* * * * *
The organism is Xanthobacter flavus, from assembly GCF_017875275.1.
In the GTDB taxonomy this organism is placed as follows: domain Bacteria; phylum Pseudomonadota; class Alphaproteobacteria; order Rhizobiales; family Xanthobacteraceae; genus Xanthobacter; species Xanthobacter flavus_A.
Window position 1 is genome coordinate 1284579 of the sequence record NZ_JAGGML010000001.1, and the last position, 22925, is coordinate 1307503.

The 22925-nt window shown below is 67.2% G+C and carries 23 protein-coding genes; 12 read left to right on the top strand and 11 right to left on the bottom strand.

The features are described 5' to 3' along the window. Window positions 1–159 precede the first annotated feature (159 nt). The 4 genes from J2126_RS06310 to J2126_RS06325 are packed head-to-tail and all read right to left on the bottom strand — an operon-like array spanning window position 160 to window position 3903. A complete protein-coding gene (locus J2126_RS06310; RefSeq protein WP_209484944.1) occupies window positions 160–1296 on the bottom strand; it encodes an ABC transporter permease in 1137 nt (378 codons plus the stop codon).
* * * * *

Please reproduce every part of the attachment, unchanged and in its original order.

The organism is Xanthobacter flavus, from assembly GCF_017875275.1.
In the GTDB taxonomy this organism is placed as follows: domain Bacteria; phylum Pseudomonadota; class Alphaproteobacteria; order Rhizobiales; family Xanthobacteraceae; genus Xanthobacter; species Xanthobacter flavus_A.
Window position 1 is genome coordinate 1284579 of the sequence record NZ_JAGGML010000001.1, and the last position, 22925, is coordinate 1307503.

The 22925-nt window shown below is 67.2% G+C and carries 23 protein-coding genes; 12 read left to right on the top strand and 11 right to left on the bottom strand.

The features are described 5' to 3' along the window. Window positions 1–159 precede the first annotated feature (159 nt). The 4 genes from J2126_RS06310 to J2126_RS06325 are packed head-to-tail and all read right to left on the bottom strand — an operon-like array spanning window position 160 to window position 3903. A complete protein-coding gene (locus J2126_RS06310; RefSeq protein WP_209484944.1) occupies window positions 160–1296 on the bottom strand; it encodes an ABC transporter permease in 1137 nt (378 codons plus the stop codon).